Bush, Other Leaders to Promote Muslim-Christian Dialogue at UN

By Lampman, Jane | The Christian Science Monitor, November 12, 2008 | Go to article overview
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Bush, Other Leaders to Promote Muslim-Christian Dialogue at UN


Lampman, Jane, The Christian Science Monitor


The global effort to build a "culture of peace" among Christians and Muslims and other faiths is gaining some momentum this month, both symbolically and substantively.

After a groundbreaking meeting between Roman Catholic and Muslim religious leaders last week, world political leaders this week are meeting to heighten the visibility and broaden the commitment to interfaith dialogue. On Nov. 12 and 13 at the United Nations, President Bush gathers with a dozen heads of state and other leaders to lend political backing to interfaith initiatives. The prime minister of Britain, leaders of several Muslim nations, and the presidents of Israel, Lebanon, and Palestine are among those participating.

"The idea is to send a unified clear message that the world community is in consensus in promoting interfaith dialogue and speaking against extremism, intolerance, and terrorism," says Rayed Krimly, special envoy of Saudi Arabia, whose king, Abdullah bin Abdul-Aziz, was the driving force behind this week's meeting. Heading a nation that has restricted other religions, King Abdullah "felt very strongly he needs to put his moral and political authority on the line." The king began calling for interfaith dialogue at a Muslim summit in Mecca in June and organized a multifaith conference in Madrid in July.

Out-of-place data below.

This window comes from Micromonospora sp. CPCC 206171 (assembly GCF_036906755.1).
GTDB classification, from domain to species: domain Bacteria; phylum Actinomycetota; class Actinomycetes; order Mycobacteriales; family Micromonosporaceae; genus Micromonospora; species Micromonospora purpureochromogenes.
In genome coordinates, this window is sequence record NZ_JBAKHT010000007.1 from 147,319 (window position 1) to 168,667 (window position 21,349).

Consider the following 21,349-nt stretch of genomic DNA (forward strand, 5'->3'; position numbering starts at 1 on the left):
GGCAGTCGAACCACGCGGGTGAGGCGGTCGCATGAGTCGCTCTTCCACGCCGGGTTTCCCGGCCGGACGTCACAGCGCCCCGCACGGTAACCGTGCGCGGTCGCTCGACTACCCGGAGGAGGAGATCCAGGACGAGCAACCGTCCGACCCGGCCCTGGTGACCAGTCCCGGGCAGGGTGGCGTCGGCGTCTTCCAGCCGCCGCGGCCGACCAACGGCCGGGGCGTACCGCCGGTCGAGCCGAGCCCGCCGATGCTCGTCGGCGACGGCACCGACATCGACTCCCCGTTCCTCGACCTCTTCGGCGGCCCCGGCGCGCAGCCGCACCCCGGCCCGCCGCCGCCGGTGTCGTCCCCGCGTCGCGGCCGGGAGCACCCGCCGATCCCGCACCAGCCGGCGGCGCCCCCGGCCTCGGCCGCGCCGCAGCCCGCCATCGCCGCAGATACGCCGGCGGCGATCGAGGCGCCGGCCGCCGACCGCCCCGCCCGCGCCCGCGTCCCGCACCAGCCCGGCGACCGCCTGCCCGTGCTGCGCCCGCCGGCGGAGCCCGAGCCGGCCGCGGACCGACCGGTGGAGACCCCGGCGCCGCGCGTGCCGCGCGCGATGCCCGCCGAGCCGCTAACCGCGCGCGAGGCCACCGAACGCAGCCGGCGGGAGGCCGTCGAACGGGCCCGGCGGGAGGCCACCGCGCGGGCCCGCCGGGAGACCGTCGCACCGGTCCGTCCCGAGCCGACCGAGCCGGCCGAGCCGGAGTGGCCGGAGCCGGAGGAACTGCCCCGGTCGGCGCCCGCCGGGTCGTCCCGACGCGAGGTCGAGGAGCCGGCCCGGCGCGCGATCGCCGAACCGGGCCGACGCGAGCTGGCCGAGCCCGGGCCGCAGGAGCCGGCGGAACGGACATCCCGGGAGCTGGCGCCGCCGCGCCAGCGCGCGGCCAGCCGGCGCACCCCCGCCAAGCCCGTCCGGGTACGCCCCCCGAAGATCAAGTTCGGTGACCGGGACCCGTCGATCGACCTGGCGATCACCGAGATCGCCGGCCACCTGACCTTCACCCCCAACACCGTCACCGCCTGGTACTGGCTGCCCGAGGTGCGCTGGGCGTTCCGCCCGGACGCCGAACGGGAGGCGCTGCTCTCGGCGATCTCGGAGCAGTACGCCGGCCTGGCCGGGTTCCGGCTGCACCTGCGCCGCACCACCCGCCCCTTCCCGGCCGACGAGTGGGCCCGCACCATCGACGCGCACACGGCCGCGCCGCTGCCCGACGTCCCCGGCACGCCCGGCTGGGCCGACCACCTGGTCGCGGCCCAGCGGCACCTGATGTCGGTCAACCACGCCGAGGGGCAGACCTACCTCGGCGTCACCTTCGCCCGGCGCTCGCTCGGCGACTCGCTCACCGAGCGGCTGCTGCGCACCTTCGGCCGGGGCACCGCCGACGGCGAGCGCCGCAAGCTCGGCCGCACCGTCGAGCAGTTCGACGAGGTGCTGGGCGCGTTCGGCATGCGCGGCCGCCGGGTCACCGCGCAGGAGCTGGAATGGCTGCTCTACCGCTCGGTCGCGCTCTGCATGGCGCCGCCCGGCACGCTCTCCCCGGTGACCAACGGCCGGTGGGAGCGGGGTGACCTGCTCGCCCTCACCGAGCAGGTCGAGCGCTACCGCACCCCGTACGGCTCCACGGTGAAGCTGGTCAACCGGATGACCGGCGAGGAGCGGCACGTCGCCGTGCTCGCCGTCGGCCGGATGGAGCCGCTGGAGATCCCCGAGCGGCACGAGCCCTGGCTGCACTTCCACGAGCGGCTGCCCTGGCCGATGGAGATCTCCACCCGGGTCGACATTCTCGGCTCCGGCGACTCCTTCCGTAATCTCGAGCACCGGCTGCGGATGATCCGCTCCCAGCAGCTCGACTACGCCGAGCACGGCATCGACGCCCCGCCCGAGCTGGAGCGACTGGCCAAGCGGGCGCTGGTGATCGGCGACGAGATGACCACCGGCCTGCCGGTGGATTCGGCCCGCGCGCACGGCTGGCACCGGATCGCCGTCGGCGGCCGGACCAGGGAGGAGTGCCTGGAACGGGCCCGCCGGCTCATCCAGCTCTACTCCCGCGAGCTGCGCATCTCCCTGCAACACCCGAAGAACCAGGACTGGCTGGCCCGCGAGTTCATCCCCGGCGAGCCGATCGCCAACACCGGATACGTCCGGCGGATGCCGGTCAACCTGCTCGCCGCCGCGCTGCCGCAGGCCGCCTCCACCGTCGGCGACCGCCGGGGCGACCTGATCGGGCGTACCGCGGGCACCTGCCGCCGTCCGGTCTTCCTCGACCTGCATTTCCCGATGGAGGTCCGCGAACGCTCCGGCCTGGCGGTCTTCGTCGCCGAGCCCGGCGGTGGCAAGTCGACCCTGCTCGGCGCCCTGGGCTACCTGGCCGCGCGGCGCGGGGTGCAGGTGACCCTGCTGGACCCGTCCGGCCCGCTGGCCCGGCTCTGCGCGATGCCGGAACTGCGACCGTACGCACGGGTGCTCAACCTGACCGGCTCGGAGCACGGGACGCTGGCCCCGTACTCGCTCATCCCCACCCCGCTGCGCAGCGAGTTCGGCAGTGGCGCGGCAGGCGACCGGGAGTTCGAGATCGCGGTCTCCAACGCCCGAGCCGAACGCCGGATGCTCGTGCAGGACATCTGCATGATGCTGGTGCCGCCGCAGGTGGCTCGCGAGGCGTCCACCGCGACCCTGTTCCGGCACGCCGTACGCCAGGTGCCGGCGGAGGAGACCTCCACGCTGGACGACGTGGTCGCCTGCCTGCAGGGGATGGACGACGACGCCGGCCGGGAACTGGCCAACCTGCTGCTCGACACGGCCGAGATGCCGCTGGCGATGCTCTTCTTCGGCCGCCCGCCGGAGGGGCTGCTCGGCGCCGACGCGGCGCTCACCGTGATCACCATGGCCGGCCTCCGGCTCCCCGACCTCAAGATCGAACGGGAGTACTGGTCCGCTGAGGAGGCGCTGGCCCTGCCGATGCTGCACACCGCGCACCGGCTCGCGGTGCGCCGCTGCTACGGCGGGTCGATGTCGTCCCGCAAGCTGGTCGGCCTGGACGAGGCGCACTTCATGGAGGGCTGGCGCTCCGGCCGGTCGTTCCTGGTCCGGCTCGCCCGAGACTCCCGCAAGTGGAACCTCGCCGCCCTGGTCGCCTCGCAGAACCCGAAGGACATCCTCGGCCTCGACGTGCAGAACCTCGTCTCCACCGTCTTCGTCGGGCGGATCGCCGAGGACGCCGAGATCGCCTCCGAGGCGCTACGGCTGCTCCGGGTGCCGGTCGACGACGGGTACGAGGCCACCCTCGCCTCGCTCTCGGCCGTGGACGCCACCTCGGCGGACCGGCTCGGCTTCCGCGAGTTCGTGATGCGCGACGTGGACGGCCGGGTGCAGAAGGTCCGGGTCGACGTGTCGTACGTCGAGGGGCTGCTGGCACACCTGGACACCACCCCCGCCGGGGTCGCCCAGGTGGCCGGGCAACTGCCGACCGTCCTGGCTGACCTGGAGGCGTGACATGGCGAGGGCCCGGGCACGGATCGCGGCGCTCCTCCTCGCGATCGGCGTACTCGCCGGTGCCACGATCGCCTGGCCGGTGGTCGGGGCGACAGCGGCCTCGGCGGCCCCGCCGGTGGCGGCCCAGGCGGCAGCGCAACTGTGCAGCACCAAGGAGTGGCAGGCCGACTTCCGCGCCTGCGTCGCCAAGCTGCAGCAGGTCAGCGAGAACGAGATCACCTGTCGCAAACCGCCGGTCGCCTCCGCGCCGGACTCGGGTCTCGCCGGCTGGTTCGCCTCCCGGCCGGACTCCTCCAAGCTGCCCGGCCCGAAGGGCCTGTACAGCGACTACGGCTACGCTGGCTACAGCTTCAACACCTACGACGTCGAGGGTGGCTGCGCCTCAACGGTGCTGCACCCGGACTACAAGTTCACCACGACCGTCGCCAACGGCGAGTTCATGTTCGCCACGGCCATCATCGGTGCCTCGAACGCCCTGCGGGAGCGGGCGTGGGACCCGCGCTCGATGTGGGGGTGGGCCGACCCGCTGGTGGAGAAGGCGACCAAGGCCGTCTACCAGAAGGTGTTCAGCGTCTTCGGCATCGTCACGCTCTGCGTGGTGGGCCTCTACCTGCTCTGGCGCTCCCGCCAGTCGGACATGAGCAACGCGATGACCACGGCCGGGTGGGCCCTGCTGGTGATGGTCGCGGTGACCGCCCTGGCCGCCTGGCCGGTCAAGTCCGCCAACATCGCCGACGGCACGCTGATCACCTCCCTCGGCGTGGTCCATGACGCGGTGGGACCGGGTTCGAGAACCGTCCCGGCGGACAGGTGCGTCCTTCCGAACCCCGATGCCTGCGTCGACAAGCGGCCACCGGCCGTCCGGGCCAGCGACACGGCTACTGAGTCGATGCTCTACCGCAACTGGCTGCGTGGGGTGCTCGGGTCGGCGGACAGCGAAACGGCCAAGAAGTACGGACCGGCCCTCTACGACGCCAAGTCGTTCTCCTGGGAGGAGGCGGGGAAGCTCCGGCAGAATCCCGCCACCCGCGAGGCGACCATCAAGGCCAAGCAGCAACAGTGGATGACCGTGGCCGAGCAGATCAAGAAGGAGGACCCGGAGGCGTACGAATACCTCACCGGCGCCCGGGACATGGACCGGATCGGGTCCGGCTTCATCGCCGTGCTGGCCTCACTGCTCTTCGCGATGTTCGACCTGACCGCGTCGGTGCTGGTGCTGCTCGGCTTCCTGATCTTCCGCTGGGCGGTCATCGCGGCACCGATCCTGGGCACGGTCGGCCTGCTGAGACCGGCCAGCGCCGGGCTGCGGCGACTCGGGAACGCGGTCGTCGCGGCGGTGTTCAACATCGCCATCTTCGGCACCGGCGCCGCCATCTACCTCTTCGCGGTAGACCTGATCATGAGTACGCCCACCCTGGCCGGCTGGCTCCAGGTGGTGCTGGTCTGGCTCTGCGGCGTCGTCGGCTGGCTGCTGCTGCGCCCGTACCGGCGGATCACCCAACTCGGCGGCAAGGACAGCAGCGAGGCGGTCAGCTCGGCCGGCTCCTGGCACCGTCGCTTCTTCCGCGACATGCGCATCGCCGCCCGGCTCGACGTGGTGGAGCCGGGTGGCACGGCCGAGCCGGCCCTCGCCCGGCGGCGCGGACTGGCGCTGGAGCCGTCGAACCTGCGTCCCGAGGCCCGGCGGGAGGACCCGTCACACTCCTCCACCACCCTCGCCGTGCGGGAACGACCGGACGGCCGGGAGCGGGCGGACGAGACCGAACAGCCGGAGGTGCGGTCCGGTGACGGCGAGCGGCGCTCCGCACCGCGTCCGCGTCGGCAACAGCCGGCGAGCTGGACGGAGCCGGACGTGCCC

Human Rights Watch called Tuesday for world leaders to press Saudi Arabia to end religious discrimination at home.

The meeting follows a separate interfaith initiative - the first Catholic-Muslim forum at the Vatican - hosted by Pope Benedict XVI. The talks on Nov. 4-6 led to a 15-point declaration that leaders of both faiths say exceeded their expectations (see www.acommonword.com).

"We've turned an important page in the whole history of Christian- Muslim relations," says Fr. James Massa, head of interreligious affairs for the US Conference of Catholic Bishops. "What this conference has done is make the connection so clearly between core commitments of faith and respect for religious freedom and other human rights, and this is a remarkable achievement."

Among their commitments, the top leaders agreed on: the right of individuals to choose in matters of conscience and to practice their religion in private and public; that religious minorities are to be respected and are entitled to their own places of worship; that human dignity and respect should be extended on an equal basis to both men and women.

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